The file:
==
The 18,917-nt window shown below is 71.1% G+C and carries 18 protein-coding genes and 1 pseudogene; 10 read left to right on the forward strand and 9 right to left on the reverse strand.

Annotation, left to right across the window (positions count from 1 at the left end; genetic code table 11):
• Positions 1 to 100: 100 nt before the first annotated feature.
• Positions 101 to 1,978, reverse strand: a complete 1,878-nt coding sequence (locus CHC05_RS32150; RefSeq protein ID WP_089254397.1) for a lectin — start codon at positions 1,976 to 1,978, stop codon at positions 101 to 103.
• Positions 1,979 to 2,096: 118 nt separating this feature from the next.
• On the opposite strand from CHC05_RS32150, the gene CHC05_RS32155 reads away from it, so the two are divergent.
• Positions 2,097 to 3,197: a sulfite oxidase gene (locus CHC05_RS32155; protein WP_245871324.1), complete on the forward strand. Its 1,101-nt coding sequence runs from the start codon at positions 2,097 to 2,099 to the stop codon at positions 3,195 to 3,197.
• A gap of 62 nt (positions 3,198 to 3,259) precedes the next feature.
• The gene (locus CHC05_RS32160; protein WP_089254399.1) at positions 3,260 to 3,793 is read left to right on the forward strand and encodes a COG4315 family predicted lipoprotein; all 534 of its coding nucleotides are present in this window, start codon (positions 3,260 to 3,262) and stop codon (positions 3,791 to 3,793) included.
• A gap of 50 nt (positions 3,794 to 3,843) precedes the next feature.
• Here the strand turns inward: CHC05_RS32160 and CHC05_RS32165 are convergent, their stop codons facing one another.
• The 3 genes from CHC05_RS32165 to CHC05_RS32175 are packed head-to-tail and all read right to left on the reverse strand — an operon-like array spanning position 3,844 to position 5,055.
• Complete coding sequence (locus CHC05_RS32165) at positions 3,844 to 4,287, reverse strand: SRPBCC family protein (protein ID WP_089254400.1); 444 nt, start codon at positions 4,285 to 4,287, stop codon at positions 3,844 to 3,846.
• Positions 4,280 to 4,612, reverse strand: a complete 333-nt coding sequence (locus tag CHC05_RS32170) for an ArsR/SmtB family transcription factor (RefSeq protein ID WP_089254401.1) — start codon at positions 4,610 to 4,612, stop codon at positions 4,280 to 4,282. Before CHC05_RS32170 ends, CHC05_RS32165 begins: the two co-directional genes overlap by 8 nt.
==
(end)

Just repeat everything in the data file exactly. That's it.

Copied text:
The 18,917-nt window shown below is 71.1% G+C and carries 18 protein-coding genes and 1 pseudogene; 10 read left to right on the forward strand and 9 right to left on the reverse strand.

Annotation, left to right across the window (positions count from 1 at the left end; genetic code table 11):
• Positions 1 to 100: 100 nt before the first annotated feature.
• Positions 101 to 1,978, reverse strand: a complete 1,878-nt coding sequence (locus CHC05_RS32150; RefSeq protein ID WP_089254397.1) for a lectin — start codon at positions 1,976 to 1,978, stop codon at positions 101 to 103.
• Positions 1,979 to 2,096: 118 nt separating this feature from the next.
• On the opposite strand from CHC05_RS32150, the gene CHC05_RS32155 reads away from it, so the two are divergent.
• Positions 2,097 to 3,197: a sulfite oxidase gene (locus CHC05_RS32155; protein WP_245871324.1), complete on the forward strand. Its 1,101-nt coding sequence runs from the start codon at positions 2,097 to 2,099 to the stop codon at positions 3,195 to 3,197.
• A gap of 62 nt (positions 3,198 to 3,259) precedes the next feature.
• The gene (locus CHC05_RS32160; protein WP_089254399.1) at positions 3,260 to 3,793 is read left to right on the forward strand and encodes a COG4315 family predicted lipoprotein; all 534 of its coding nucleotides are present in this window, start codon (positions 3,260 to 3,262) and stop codon (positions 3,791 to 3,793) included.
• A gap of 50 nt (positions 3,794 to 3,843) precedes the next feature.
• Here the strand turns inward: CHC05_RS32160 and CHC05_RS32165 are convergent, their stop codons facing one another.
• The 3 genes from CHC05_RS32165 to CHC05_RS32175 are packed head-to-tail and all read right to left on the reverse strand — an operon-like array spanning position 3,844 to position 5,055.
• Complete coding sequence (locus CHC05_RS32165) at positions 3,844 to 4,287, reverse strand: SRPBCC family protein (protein ID WP_089254400.1); 444 nt, start codon at positions 4,285 to 4,287, stop codon at positions 3,844 to 3,846.
• Positions 4,280 to 4,612, reverse strand: a complete 333-nt coding sequence (locus tag CHC05_RS32170) for an ArsR/SmtB family transcription factor (RefSeq protein ID WP_089254401.1) — start codon at positions 4,610 to 4,612, stop codon at positions 4,280 to 4,282. Before CHC05_RS32170 ends, CHC05_RS32165 begins: the two co-directional genes overlap by 8 nt.